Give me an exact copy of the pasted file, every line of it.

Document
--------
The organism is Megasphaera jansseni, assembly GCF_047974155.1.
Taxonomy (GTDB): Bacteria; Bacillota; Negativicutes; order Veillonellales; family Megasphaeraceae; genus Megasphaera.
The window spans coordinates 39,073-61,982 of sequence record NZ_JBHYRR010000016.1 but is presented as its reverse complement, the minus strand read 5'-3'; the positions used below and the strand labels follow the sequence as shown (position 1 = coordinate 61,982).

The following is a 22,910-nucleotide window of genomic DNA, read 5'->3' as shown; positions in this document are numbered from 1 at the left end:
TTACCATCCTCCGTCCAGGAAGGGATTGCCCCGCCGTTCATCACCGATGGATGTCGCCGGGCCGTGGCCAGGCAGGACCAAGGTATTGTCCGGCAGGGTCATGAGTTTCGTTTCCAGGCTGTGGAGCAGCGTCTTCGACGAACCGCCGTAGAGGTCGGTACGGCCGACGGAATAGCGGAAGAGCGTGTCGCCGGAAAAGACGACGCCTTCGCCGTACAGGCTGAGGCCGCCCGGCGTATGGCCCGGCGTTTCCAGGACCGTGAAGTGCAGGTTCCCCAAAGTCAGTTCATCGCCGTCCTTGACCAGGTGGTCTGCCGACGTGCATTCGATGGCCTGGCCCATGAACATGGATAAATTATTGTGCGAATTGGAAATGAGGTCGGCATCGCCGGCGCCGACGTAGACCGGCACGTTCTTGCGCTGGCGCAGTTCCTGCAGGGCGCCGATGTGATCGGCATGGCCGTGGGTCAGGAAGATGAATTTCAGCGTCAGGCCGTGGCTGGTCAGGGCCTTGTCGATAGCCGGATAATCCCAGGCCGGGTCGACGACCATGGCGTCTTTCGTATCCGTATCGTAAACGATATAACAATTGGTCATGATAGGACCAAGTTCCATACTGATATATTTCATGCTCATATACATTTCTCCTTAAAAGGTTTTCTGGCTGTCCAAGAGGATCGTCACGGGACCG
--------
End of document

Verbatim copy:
The organism is Megasphaera jansseni, assembly GCF_047974155.1.
Taxonomy (GTDB): Bacteria; Bacillota; Negativicutes; order Veillonellales; family Megasphaeraceae; genus Megasphaera.
The window spans coordinates 39,073-61,982 of sequence record NZ_JBHYRR010000016.1 but is presented as its reverse complement, the minus strand read 5'-3'; the positions used below and the strand labels follow the sequence as shown (position 1 = coordinate 61,982).

The following is a 22,910-nucleotide window of genomic DNA, read 5'->3' as shown; positions in this document are numbered from 1 at the left end:
TTACCATCCTCCGTCCAGGAAGGGATTGCCCCGCCGTTCATCACCGATGGATGTCGCCGGGCCGTGGCCAGGCAGGACCAAGGTATTGTCCGGCAGGGTCATGAGTTTCGTTTCCAGGCTGTGGAGCAGCGTCTTCGACGAACCGCCGTAGAGGTCGGTACGGCCGACGGAATAGCGGAAGAGCGTGTCGCCGGAAAAGACGACGCCTTCGCCGTACAGGCTGAGGCCGCCCGGCGTATGGCCCGGCGTTTCCAGGACCGTGAAGTGCAGGTTCCCCAAAGTCAGTTCATCGCCGTCCTTGACCAGGTGGTCTGCCGACGTGCATTCGATGGCCTGGCCCATGAACATGGATAAATTATTGTGCGAATTGGAAATGAGGTCGGCATCGCCGGCGCCGACGTAGACCGGCACGTTCTTGCGCTGGCGCAGTTCCTGCAGGGCGCCGATGTGATCGGCATGGCCGTGGGTCAGGAAGATGAATTTCAGCGTCAGGCCGTGGCTGGTCAGGGCCTTGTCGATAGCCGGATAATCCCAGGCCGGGTCGACGACCATGGCGTCTTTCGTATCCGTATCGTAAACGATATAACAATTGGTCATGATAGGACCAAGTTCCATACTGATATATTTCATGCTCATATACATTTCTCCTTAAAAGGTTTTCTGGCTGTCCAAGAGGATCGTCACGGGACCG